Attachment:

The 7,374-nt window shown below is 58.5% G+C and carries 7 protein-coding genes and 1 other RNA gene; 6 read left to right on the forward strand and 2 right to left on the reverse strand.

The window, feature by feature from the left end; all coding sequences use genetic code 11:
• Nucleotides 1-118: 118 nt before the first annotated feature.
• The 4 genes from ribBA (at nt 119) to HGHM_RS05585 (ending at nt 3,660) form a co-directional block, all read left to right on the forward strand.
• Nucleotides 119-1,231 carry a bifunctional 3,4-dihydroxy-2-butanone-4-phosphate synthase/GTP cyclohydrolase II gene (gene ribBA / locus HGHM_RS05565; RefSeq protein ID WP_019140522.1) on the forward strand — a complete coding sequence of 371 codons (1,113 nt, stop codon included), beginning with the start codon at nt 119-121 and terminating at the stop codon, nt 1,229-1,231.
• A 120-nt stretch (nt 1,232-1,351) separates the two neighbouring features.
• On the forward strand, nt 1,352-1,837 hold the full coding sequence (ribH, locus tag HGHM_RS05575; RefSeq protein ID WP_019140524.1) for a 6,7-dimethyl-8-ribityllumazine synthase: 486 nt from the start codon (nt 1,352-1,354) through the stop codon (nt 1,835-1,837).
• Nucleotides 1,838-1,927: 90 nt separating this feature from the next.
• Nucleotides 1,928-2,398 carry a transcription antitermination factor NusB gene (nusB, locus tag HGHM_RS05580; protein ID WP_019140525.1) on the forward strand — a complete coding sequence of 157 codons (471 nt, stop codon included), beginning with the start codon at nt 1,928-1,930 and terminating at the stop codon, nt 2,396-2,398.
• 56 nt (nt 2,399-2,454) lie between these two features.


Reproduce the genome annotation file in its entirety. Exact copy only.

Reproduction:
The 7,374-nt window shown below is 58.5% G+C and carries 7 protein-coding genes and 1 other RNA gene; 6 read left to right on the forward strand and 2 right to left on the reverse strand.

The window, feature by feature from the left end; all coding sequences use genetic code 11:
• Nucleotides 1-118: 118 nt before the first annotated feature.
• The 4 genes from ribBA (at nt 119) to HGHM_RS05585 (ending at nt 3,660) form a co-directional block, all read left to right on the forward strand.
• Nucleotides 119-1,231 carry a bifunctional 3,4-dihydroxy-2-butanone-4-phosphate synthase/GTP cyclohydrolase II gene (gene ribBA / locus HGHM_RS05565; RefSeq protein ID WP_019140522.1) on the forward strand — a complete coding sequence of 371 codons (1,113 nt, stop codon included), beginning with the start codon at nt 119-121 and terminating at the stop codon, nt 1,229-1,231.
• A 120-nt stretch (nt 1,232-1,351) separates the two neighbouring features.
• On the forward strand, nt 1,352-1,837 hold the full coding sequence (ribH, locus tag HGHM_RS05575; RefSeq protein ID WP_019140524.1) for a 6,7-dimethyl-8-ribityllumazine synthase: 486 nt from the start codon (nt 1,352-1,354) through the stop codon (nt 1,835-1,837).
• Nucleotides 1,838-1,927: 90 nt separating this feature from the next.
• Nucleotides 1,928-2,398 carry a transcription antitermination factor NusB gene (nusB, locus tag HGHM_RS05580; protein ID WP_019140525.1) on the forward strand — a complete coding sequence of 157 codons (471 nt, stop codon included), beginning with the start codon at nt 1,928-1,930 and terminating at the stop codon, nt 2,396-2,398.
• 56 nt (nt 2,399-2,454) lie between these two features.